If I had to point out the bigger challenge for Intel, I would say right now it has been the rise of AMD. I have long held the position that AMD has a long way to go in order to catch Intel, and based upon market share, this is still the case. However, over the past few quarters, AMD has been more problematic for Intel than I believe losing Apple’s Mac business will be.

With AMD being aggressive with its PC chips and having been able to deliver 7nm and a wide variety of new Ryzen based PC chips that are being more quickly adopted by OEMs–I believe Intel would be better served investing in accelerating process technology and fighting to regain market share it has given up on client computing to AMD. If I were Intel, this is where I would be directing more and more focus within the client computing group. This is a challenge that Intel is well prepared to handle.

Overall Impressions on the Apple Intel Update

Look, this isn’t really new news. It has been a known plan and as Apple has continued its vertical integration in its iPhones and iPads over the past few generations, no one expected Apple to stay with Intel forever.

For Intel, I’m cautiously optimistic that this just won’t be as big of a deal as it has been made out to be. I remember last year when Apple bought the modem business from Intel for its 5G phones, there was a lot of speculation about it being a big problem for Intel. If you look at the past few quarters results for Intel, it doesn’t seem to have been a big problem. In fact, the company has been able to lean into other parts of the business, most specifically its data center business and have some really solid results. Meanwhile, Apple had to go back to Qualcomm to at least fill short term voids for its iPhone modems because the acquisition was only a step toward delivering its own mobile chips–5G will be a whole different challenge with modem+RF (A story for another day).

Intel is more diversified than ever. Its “Data-Centric” strategy has launched it into more business area, which has seen its total addressable market scream north of $300 Billion. While it never helps to lose Apple, or the bragging rights that come with supplying Apple, Intel has been through this before with Apple and it is even better prepared now than it was the first time around.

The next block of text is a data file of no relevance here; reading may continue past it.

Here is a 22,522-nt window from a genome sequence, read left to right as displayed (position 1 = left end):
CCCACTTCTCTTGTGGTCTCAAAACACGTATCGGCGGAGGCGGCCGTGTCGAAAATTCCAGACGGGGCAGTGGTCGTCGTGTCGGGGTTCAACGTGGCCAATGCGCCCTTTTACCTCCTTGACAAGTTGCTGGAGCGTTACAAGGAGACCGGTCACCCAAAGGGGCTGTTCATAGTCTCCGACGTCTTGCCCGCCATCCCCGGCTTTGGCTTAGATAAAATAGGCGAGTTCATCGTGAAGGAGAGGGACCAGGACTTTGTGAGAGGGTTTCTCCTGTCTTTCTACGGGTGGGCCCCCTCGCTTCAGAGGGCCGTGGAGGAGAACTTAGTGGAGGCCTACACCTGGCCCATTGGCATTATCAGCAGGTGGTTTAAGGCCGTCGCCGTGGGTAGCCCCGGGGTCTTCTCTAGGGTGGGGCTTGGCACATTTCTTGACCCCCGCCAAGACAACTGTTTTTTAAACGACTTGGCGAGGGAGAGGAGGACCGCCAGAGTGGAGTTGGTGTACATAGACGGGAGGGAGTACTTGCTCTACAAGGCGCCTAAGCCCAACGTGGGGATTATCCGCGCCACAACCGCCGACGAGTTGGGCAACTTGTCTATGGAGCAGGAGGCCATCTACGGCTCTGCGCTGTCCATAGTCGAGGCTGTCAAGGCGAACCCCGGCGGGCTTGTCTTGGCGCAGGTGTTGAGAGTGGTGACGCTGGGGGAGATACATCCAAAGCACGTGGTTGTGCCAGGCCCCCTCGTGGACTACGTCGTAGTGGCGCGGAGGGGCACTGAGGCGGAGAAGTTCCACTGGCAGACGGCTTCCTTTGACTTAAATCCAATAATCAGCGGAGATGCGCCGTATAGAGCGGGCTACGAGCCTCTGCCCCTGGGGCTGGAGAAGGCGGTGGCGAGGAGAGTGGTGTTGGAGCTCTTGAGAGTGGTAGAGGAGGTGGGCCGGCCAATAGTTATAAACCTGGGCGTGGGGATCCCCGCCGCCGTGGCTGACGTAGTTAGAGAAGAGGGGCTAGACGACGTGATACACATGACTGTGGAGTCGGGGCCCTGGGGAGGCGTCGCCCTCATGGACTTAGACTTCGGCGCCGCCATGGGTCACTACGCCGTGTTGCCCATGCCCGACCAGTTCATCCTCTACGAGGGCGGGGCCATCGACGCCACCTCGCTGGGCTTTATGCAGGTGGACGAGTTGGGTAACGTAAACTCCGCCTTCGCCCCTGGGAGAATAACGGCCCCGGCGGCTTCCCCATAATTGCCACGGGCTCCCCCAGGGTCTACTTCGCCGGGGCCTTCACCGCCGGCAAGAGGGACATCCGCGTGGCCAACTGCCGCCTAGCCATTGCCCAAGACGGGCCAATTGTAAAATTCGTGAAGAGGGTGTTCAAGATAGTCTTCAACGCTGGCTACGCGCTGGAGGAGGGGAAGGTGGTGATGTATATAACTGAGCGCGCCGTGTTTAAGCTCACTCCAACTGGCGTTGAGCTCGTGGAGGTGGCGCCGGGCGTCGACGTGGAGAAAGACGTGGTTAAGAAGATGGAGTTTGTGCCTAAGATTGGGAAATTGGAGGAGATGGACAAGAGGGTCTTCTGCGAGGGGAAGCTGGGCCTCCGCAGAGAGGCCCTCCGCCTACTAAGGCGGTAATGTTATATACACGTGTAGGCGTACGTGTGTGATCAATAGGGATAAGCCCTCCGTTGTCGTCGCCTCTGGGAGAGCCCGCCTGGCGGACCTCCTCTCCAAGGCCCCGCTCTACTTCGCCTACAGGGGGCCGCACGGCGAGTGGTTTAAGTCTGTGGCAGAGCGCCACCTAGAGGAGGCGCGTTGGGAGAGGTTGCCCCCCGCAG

Futurum Research provides industry research and analysis. These columns are for educational purposes only and should not be considered in any way investment advice.

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Author Information

Daniel is the CEO of The Futurum Group. Living his life at the intersection of people and technology, Daniel works with the world’s largest technology brands exploring Digital Transformation and how it is influencing the enterprise.

From the leading edge of AI to global technology policy, Daniel makes the connections between business, people and tech that are required for companies to benefit most from their technology investments. Daniel is a top 5 globally ranked industry analyst and his ideas are regularly cited or shared in television appearances by CNBC, Bloomberg, Wall Street Journal and hundreds of other sites around the world.

A 7x Best-Selling Author including his most recent book “Human/Machine.” Daniel is also a Forbes and MarketWatch (Dow Jones) contributor.

An MBA and Former Graduate Adjunct Faculty, Daniel is an Austin Texas transplant after 40 years in Chicago. His speaking takes him around the world each year as he shares his vision of the role technology will play in our future.